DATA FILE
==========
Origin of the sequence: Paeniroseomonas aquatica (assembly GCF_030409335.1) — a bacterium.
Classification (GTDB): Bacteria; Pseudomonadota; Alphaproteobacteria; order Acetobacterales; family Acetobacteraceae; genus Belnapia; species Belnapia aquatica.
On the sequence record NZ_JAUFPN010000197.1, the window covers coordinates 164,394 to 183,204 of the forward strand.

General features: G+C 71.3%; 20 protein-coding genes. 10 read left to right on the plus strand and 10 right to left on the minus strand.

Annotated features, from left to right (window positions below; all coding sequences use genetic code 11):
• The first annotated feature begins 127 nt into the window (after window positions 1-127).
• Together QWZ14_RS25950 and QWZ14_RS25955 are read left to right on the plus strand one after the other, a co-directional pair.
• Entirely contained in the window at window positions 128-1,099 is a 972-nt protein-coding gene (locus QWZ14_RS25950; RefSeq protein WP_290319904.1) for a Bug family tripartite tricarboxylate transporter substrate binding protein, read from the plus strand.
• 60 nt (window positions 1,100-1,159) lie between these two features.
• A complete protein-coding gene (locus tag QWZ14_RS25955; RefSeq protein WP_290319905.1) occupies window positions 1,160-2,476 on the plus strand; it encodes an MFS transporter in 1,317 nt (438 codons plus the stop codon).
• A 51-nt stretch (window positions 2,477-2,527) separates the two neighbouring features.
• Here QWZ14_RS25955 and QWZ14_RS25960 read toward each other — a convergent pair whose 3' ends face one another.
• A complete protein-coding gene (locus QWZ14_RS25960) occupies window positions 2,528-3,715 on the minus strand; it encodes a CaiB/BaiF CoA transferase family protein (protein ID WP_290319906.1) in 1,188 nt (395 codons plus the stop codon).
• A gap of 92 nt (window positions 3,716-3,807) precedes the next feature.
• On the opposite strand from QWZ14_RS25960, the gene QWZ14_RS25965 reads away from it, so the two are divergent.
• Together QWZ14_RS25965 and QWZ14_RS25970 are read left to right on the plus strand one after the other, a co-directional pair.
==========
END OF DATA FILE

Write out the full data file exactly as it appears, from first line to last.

Origin of the sequence: Paeniroseomonas aquatica (assembly GCF_030409335.1) — a bacterium.
Classification (GTDB): Bacteria; Pseudomonadota; Alphaproteobacteria; order Acetobacterales; family Acetobacteraceae; genus Belnapia; species Belnapia aquatica.
On the sequence record NZ_JAUFPN010000197.1, the window covers coordinates 164,394 to 183,204 of the forward strand.

General features: G+C 71.3%; 20 protein-coding genes. 10 read left to right on the plus strand and 10 right to left on the minus strand.

Annotated features, from left to right (window positions below; all coding sequences use genetic code 11):
• The first annotated feature begins 127 nt into the window (after window positions 1-127).
• Together QWZ14_RS25950 and QWZ14_RS25955 are read left to right on the plus strand one after the other, a co-directional pair.
• Entirely contained in the window at window positions 128-1,099 is a 972-nt protein-coding gene (locus QWZ14_RS25950; RefSeq protein WP_290319904.1) for a Bug family tripartite tricarboxylate transporter substrate binding protein, read from the plus strand.
• 60 nt (window positions 1,100-1,159) lie between these two features.
• A complete protein-coding gene (locus tag QWZ14_RS25955; RefSeq protein WP_290319905.1) occupies window positions 1,160-2,476 on the plus strand; it encodes an MFS transporter in 1,317 nt (438 codons plus the stop codon).
• A 51-nt stretch (window positions 2,477-2,527) separates the two neighbouring features.
• Here QWZ14_RS25955 and QWZ14_RS25960 read toward each other — a convergent pair whose 3' ends face one another.
• A complete protein-coding gene (locus QWZ14_RS25960) occupies window positions 2,528-3,715 on the minus strand; it encodes a CaiB/BaiF CoA transferase family protein (protein ID WP_290319906.1) in 1,188 nt (395 codons plus the stop codon).
• A gap of 92 nt (window positions 3,716-3,807) precedes the next feature.
• On the opposite strand from QWZ14_RS25960, the gene QWZ14_RS25965 reads away from it, so the two are divergent.
• Together QWZ14_RS25965 and QWZ14_RS25970 are read left to right on the plus strand one after the other, a co-directional pair.